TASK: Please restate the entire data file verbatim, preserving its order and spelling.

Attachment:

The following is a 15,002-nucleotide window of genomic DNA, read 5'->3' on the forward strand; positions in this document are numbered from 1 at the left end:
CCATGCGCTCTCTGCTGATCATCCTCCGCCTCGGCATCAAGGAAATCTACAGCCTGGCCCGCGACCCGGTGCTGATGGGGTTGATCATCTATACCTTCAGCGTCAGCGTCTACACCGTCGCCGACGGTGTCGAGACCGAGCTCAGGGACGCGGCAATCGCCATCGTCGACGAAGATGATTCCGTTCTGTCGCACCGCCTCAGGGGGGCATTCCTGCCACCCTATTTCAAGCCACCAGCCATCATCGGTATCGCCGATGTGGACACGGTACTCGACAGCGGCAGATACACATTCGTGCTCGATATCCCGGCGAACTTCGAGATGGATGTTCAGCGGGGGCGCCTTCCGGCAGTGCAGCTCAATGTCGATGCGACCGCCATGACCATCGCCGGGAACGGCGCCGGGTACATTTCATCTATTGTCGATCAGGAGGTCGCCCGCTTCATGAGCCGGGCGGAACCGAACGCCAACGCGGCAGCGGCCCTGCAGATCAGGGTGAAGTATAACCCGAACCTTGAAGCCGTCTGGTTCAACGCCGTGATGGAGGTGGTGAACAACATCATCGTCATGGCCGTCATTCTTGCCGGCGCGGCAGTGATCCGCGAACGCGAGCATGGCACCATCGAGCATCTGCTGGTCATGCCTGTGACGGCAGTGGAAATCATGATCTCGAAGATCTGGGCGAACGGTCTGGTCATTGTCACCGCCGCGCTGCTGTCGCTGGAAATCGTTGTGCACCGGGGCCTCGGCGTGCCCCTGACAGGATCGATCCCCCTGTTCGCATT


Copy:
The following is a 15,002-nucleotide window of genomic DNA, read 5'->3' on the forward strand; positions in this document are numbered from 1 at the left end:
CCATGCGCTCTCTGCTGATCATCCTCCGCCTCGGCATCAAGGAAATCTACAGCCTGGCCCGCGACCCGGTGCTGATGGGGTTGATCATCTATACCTTCAGCGTCAGCGTCTACACCGTCGCCGACGGTGTCGAGACCGAGCTCAGGGACGCGGCAATCGCCATCGTCGACGAAGATGATTCCGTTCTGTCGCACCGCCTCAGGGGGGCATTCCTGCCACCCTATTTCAAGCCACCAGCCATCATCGGTATCGCCGATGTGGACACGGTACTCGACAGCGGCAGATACACATTCGTGCTCGATATCCCGGCGAACTTCGAGATGGATGTTCAGCGGGGGCGCCTTCCGGCAGTGCAGCTCAATGTCGATGCGACCGCCATGACCATCGCCGGGAACGGCGCCGGGTACATTTCATCTATTGTCGATCAGGAGGTCGCCCGCTTCATGAGCCGGGCGGAACCGAACGCCAACGCGGCAGCGGCCCTGCAGATCAGGGTGAAGTATAACCCGAACCTTGAAGCCGTCTGGTTCAACGCCGTGATGGAGGTGGTGAACAACATCATCGTCATGGCCGTCATTCTTGCCGGCGCGGCAGTGATCCGCGAACGCGAGCATGGCACCATCGAGCATCTGCTGGTCATGCCTGTGACGGCAGTGGAAATCATGATCTCGAAGATCTGGGCGAACGGTCTGGTCATTGTCACCGCCGCGCTGCTGTCGCTGGAAATCGTTGTGCACCGGGGCCTCGGCGTGCCCCTGACAGGATCGATCCCCCTGTTCGCATT